Manage episode 348026677 series 2604813
Episode #134: Liv Gaborit, a Danish social scientist with a background in psychology, conducted a groundbreaking study about intensive vipassana meditation retreats offered in the tradition of S. N. Goenka in notorious, overcrowded, Insein prison.
Gaborit was told a story about a high-level military figure who regretted his bloody actions in suppressing the 1988 democratic uprising. Seeking spiritual salvation, he traveled to India, where he took a course in the Goenka tradition and was determined to bring it back to the prison system in Myanmar.
Gaborit’s study centered on the experience of hearing voices in solitary confinement versus during a meditation retreat. Solitary confinement can lead to a range of hallucinations and mental disorders; while during intensive meditation, seeing and hearing from invisible beings can be understood as a deepening practice. Another important factor that Gaborit points to is the presence of metta, or loving-kindness. When political prisoners hear voices on meditation courses, metta is in the environment and cushions the experience, while in solitary, it is quite a different story. For the political prisoners on the prison course, Gaborit says that the result of that positive energy was remarkable, while for the monk, the lack of being able to receive or practice metta no doubt contributed to his mental imbalance.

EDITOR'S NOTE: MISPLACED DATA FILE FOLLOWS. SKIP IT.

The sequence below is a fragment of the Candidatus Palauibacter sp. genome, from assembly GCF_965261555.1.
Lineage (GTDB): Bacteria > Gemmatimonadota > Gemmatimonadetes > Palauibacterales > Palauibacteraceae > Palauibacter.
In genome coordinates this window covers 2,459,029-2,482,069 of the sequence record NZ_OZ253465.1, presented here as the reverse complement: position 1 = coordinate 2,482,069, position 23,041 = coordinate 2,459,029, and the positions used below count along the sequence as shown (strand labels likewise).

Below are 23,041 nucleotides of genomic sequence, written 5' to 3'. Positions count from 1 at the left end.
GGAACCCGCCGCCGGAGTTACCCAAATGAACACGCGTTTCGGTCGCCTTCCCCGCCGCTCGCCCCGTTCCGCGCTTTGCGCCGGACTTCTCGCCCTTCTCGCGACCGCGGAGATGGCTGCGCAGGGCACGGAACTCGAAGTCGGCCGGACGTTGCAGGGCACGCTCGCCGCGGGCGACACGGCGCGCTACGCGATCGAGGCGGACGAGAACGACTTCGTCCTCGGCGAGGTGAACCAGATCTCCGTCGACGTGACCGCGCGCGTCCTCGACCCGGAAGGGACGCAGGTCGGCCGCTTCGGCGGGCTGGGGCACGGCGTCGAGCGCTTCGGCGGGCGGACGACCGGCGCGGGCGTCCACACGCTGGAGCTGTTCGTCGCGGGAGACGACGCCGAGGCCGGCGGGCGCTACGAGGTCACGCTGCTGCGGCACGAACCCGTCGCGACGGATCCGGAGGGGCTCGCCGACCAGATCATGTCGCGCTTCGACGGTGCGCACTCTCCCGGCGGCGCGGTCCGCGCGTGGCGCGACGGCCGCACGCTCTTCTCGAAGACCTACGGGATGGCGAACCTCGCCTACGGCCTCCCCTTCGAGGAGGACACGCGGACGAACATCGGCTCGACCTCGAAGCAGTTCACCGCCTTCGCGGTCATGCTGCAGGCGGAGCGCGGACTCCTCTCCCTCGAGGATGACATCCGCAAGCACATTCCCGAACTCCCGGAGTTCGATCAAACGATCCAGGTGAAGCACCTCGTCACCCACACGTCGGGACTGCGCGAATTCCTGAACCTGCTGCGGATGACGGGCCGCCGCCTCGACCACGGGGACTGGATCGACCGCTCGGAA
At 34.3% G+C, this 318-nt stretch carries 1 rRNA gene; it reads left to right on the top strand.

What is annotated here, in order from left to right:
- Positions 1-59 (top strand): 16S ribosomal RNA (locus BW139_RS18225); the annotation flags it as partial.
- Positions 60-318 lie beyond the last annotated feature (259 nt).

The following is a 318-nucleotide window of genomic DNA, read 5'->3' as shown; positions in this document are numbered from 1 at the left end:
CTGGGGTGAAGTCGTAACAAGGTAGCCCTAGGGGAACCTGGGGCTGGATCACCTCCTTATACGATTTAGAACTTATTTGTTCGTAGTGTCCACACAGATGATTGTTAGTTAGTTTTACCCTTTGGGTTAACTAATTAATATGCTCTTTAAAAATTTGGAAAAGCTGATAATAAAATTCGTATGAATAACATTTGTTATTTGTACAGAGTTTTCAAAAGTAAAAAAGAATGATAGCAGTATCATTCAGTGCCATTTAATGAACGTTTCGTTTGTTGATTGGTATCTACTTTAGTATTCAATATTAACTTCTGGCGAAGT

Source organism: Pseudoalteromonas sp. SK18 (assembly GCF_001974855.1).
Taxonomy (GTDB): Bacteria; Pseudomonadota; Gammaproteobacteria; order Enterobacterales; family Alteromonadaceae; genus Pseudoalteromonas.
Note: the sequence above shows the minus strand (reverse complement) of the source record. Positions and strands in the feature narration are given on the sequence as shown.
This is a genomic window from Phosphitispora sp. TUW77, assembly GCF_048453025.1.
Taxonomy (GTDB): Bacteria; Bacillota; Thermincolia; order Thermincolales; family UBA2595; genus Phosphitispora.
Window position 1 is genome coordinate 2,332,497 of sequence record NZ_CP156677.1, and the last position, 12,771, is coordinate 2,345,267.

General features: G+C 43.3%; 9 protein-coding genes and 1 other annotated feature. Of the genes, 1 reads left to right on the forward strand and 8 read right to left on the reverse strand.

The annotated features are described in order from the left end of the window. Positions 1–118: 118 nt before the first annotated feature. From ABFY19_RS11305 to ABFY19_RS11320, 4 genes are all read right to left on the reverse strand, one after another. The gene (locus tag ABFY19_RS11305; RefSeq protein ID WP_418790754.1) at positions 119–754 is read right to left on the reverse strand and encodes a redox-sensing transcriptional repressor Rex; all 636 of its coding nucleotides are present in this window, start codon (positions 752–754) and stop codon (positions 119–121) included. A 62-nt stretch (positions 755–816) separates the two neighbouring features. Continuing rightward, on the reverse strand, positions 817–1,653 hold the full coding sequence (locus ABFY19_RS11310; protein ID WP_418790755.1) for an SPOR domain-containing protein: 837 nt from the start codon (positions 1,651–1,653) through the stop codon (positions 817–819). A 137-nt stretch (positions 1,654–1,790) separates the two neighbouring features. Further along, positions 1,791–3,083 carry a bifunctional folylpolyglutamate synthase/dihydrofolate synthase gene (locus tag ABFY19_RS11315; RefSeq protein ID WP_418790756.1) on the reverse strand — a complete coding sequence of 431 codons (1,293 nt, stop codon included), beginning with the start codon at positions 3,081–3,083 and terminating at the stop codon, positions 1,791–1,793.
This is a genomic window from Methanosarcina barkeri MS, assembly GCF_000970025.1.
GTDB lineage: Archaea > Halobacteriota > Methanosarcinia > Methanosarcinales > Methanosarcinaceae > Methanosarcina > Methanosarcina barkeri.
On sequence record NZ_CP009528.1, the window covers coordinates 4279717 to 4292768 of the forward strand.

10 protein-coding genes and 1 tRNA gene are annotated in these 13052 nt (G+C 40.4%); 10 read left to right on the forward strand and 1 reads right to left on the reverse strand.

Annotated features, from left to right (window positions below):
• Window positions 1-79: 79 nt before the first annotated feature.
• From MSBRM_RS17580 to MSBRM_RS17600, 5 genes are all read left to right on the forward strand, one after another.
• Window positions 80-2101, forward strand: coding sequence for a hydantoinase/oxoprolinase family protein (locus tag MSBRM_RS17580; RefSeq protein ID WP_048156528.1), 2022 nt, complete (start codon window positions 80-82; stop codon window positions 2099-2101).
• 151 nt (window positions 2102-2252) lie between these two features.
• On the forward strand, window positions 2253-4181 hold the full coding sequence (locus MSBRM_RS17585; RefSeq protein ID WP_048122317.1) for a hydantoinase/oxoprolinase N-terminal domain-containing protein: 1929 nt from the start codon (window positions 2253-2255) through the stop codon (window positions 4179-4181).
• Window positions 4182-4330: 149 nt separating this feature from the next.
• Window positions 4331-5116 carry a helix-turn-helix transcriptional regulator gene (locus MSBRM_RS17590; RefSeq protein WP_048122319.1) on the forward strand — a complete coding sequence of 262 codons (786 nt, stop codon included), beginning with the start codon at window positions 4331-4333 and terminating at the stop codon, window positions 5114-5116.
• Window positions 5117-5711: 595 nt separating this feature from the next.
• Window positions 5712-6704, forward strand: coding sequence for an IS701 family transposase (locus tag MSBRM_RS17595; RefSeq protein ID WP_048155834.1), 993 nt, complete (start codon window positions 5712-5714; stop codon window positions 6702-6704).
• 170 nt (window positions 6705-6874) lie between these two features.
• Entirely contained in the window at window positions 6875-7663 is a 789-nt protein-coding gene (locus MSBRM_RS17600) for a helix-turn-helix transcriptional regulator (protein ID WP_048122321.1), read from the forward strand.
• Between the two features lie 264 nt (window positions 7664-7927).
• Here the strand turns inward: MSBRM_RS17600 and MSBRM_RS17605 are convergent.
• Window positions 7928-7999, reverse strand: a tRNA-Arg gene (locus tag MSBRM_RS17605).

What began as a research project has transformed into something far larger for Gaborit: her own life trajectory has been radically altered. After the coup, Gaborit left her position in academia to become a full-time activist, and co-founded Myanmar Action Group Denmark.